Academic journal article Studies in the Literary Imagination

Homer Revisited: Anne le Fevre Dacier's Preface to Her Prose Translation of the Iliad in Early Eighteenth-Century France

Academic journal article Studies in the Literary Imagination

Homer Revisited: Anne le Fevre Dacier's Preface to Her Prose Translation of the Iliad in Early Eighteenth-Century France

Article excerpt

ANCIENTS VS. MODERNS

In his Parallele des Anciens et des Modernes (1688-1697), Charles Perrault stages a dialogue between "le President," a learned defender of antiquity, and two advocates of the superiority of the Moderns, "le chevalier" (a nobleman) and an abbot. After an examination of art and eloquence in the first three dialogues, the debate turns to poetry and demonstrates the following: "si les Poetes Anciens sont excellens, comme on ne peut pas en disconvenir, les Modernes ne leur cedent en rien, & les surpassent mesme en bien des choses" ("if ancient poets are excellent, as one cannot disagree, the Moderns hold their own and even surpass them in many respects"; 195).(1) Seconded by the chevalier, the abbot appraises Homer's poetry, criticizing its weak subject matter, indecent morals, and rough diction. The President, in turn, defends each item with erudite references to authorities (204-28). The abbot then announces to his companions that he has a better means of evaluating Homer's poetry: translating into prose three purple passages (the descriptions of the Greek army, of Achilles's shield, and of Alcinous's gardens) and comparing them with a prose rendering of celebrated modern epic poems (227-8). There is no further mention of this comparative analysis until Perrault's preface to the next: volume of his Parallele, in which he admits abandoning the comparison "pour l'amour de la Paix" ("for the love of Peace"; 282). Nevertheless, the reader still gets an idea of the project as the three characters resume their quarrel and the abbot reads aloud his literal prose translation of the beginning of the Iliad to prove Homer's lack of harmony (287). To the incensed President, this demonstration is but a proof of the abbot's ignorance and lack of taste. The mundane chevalier retorts that "un amant ne trouve jamais le portrait de sa Maitresse assez beau ny assez ressemblant" ("a lover will never find the portrait of his mistress to be beautiful or resembling enough"; 287-8). The metaphor exposes the nature of a translator's relationship with his original text as a love affair, in which the translator is not only frustrated in his efforts to capture the features of the beloved original but is also often blind to its imperfections. For the rationalist Moderns, the translator should be free of passion and retain a critical attitude toward the original in order better to amend it. Thus ends the discussion on Homer's poetry, the participants abruptly turning toward science, which easily draws a consensus in favor of the Moderns' superiority.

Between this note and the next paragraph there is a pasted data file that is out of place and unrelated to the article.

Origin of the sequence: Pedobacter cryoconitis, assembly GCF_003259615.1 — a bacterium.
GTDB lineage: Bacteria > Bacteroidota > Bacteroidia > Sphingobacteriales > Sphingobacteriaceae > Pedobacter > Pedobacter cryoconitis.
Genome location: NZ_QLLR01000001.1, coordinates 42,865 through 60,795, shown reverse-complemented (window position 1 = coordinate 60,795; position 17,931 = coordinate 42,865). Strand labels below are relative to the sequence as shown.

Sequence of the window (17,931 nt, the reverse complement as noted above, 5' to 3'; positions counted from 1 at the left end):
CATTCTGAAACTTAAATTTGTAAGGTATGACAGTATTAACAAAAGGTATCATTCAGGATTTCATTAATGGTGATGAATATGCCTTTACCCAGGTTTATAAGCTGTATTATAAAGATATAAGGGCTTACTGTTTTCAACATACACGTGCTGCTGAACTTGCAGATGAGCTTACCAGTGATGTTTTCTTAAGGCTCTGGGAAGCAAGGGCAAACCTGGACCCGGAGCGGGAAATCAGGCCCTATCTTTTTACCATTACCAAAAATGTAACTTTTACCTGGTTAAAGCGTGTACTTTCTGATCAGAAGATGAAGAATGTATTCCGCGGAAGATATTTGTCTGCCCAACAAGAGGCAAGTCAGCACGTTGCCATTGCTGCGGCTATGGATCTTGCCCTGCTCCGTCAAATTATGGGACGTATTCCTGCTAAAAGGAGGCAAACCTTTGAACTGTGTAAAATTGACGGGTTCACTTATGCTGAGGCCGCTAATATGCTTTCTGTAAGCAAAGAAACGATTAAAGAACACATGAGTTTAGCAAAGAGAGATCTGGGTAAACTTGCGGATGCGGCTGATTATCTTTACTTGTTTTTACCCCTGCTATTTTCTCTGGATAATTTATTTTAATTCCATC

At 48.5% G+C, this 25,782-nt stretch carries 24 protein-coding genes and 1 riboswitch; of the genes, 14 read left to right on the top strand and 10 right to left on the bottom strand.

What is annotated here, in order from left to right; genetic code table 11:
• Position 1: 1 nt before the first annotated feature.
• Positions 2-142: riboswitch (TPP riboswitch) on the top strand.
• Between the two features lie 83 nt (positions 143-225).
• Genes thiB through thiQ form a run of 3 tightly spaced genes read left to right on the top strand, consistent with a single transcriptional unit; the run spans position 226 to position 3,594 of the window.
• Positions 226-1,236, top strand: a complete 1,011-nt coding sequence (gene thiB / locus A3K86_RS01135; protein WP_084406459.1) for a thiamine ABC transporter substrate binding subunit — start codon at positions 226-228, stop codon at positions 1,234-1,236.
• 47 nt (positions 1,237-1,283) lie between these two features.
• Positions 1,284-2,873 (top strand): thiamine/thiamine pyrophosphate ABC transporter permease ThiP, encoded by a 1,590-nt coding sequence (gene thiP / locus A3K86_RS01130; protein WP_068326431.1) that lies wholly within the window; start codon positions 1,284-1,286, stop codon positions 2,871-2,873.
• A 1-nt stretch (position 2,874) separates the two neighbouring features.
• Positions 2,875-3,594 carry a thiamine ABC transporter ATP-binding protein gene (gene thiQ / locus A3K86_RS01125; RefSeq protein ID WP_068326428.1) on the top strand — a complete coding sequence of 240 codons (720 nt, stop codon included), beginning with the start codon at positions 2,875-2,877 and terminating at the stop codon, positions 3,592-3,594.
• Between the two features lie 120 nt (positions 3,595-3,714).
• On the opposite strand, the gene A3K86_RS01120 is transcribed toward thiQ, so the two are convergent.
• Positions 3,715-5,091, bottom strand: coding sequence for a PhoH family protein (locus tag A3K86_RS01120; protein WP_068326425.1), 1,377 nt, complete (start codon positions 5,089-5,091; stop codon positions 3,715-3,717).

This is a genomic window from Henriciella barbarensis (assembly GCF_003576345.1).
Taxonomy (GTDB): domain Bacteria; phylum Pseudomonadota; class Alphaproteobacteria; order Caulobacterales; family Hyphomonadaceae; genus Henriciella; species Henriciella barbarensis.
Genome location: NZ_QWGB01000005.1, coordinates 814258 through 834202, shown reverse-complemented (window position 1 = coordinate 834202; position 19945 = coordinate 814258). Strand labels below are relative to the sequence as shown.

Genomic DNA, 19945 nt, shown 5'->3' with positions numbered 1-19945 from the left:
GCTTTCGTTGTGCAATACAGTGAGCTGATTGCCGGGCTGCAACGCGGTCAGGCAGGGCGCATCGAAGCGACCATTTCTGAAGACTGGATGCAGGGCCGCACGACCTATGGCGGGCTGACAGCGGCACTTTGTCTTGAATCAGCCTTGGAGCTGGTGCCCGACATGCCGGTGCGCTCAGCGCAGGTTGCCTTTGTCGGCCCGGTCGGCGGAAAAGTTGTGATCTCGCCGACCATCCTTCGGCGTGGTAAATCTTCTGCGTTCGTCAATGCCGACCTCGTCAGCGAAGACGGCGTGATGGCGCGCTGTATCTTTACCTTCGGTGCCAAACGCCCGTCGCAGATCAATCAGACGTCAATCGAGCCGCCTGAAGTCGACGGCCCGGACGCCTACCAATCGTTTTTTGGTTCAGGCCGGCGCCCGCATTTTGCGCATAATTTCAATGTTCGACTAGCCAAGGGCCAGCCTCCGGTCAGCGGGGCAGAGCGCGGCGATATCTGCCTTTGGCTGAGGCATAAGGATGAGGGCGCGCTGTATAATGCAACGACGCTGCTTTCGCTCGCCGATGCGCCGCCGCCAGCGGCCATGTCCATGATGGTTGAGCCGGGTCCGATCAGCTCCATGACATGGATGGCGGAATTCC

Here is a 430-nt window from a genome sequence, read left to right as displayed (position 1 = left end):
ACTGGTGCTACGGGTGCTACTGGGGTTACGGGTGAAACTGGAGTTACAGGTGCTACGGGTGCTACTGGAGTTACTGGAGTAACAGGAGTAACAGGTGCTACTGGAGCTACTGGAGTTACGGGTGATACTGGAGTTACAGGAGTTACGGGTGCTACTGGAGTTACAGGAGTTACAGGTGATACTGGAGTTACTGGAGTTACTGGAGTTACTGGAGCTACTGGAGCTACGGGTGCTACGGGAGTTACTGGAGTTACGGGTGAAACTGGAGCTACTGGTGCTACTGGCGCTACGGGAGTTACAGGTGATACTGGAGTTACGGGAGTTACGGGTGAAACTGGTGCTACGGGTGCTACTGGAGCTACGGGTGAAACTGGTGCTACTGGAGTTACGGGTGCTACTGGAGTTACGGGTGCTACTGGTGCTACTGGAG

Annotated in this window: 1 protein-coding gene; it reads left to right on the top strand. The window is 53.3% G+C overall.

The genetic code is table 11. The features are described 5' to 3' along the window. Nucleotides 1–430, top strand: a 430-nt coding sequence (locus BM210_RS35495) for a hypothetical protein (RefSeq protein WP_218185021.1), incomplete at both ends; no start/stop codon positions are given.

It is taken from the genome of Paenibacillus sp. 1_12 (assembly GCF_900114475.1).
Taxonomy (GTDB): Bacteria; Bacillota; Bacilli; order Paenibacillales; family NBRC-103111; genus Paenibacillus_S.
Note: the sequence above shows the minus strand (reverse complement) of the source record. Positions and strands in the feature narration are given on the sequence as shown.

As is well known, Perrault's provocative Parallele drew defensive responses from Boileau, Racine, Pierre-Daniel Huet, and Andre Dacier (later to become Anne Le Fevre's husband), who laid blame on faulty translations for perpetuating misunderstandings of the ancients. When Boileau died in 1711, the concern for accurate translations of the classics long had been swept away by the Moderns' tireless promotion of contemporary literature. The same year, however, Anne Le Fevre Dacier published a prose translation of the Iliad, professing to offer the most faithful translation to date and thereby finally to reveal the essence of Homeric poetry to all French readers who did not know Greek. Instead, the result was a fiery revival of the quarrel:(2) as she provided them with the means of reading the Iliad at long last, the Moderns could examine it more closely and could carry on their offensive with renewed vigor.(3)

Dacier's contemporaries embraced the translation of the poem with few reservations, and thirteen editions appeared between 1712 and 1826 (Hepp 659-60).(4) Yet her preface and critical commentaries exasperated her detractors. The preface implicitly refuted Perrault's disparagement of Homer's poetry, as well as his misleading word-by-word prose translation, which sought to mimic the purported crudeness of the content. Dacier's theory of translation, like Perrault's, evolved from her interpretation of Homer, but her views contradicted Perrault's: in her opinion, the sacred nature of the poet and his sublime style should dictate an inspired translation. …

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